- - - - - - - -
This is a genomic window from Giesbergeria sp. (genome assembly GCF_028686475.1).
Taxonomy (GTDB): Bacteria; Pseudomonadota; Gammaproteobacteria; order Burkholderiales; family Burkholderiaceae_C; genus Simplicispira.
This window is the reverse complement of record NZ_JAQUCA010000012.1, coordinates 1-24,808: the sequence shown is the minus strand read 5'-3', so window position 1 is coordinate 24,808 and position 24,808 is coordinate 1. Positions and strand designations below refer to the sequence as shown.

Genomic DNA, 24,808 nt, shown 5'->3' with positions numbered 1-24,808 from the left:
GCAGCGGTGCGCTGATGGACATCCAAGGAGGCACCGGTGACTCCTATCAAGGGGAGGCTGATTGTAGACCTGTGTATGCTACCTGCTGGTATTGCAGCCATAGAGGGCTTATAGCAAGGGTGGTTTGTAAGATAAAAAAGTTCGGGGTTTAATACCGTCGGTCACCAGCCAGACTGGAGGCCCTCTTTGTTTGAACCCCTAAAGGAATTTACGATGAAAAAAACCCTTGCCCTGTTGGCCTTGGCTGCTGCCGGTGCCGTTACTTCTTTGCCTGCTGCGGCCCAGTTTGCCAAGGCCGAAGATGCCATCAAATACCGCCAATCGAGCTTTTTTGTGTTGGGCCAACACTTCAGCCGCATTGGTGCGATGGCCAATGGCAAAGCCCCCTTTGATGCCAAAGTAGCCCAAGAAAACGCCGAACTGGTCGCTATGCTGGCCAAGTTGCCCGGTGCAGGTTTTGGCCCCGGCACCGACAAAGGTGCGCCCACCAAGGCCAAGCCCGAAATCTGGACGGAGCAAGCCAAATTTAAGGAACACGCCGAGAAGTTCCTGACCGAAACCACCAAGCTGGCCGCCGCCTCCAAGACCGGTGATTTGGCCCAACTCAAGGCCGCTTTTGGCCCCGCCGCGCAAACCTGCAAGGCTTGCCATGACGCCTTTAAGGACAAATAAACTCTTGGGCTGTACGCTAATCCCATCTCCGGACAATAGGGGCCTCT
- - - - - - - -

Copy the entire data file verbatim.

This is a genomic window from Giesbergeria sp. (genome assembly GCF_028686475.1).
Taxonomy (GTDB): Bacteria; Pseudomonadota; Gammaproteobacteria; order Burkholderiales; family Burkholderiaceae_C; genus Simplicispira.
This window is the reverse complement of record NZ_JAQUCA010000012.1, coordinates 1-24,808: the sequence shown is the minus strand read 5'-3', so window position 1 is coordinate 24,808 and position 24,808 is coordinate 1. Positions and strand designations below refer to the sequence as shown.

Genomic DNA, 24,808 nt, shown 5'->3' with positions numbered 1-24,808 from the left:
GCAGCGGTGCGCTGATGGACATCCAAGGAGGCACCGGTGACTCCTATCAAGGGGAGGCTGATTGTAGACCTGTGTATGCTACCTGCTGGTATTGCAGCCATAGAGGGCTTATAGCAAGGGTGGTTTGTAAGATAAAAAAGTTCGGGGTTTAATACCGTCGGTCACCAGCCAGACTGGAGGCCCTCTTTGTTTGAACCCCTAAAGGAATTTACGATGAAAAAAACCCTTGCCCTGTTGGCCTTGGCTGCTGCCGGTGCCGTTACTTCTTTGCCTGCTGCGGCCCAGTTTGCCAAGGCCGAAGATGCCATCAAATACCGCCAATCGAGCTTTTTTGTGTTGGGCCAACACTTCAGCCGCATTGGTGCGATGGCCAATGGCAAAGCCCCCTTTGATGCCAAAGTAGCCCAAGAAAACGCCGAACTGGTCGCTATGCTGGCCAAGTTGCCCGGTGCAGGTTTTGGCCCCGGCACCGACAAAGGTGCGCCCACCAAGGCCAAGCCCGAAATCTGGACGGAGCAAGCCAAATTTAAGGAACACGCCGAGAAGTTCCTGACCGAAACCACCAAGCTGGCCGCCGCCTCCAAGACCGGTGATTTGGCCCAACTCAAGGCCGCTTTTGGCCCCGCCGCGCAAACCTGCAAGGCTTGCCATGACGCCTTTAAGGACAAATAAACTCTTGGGCTGTACGCTAATCCCATCTCCGGACAATAGGGGCCTCT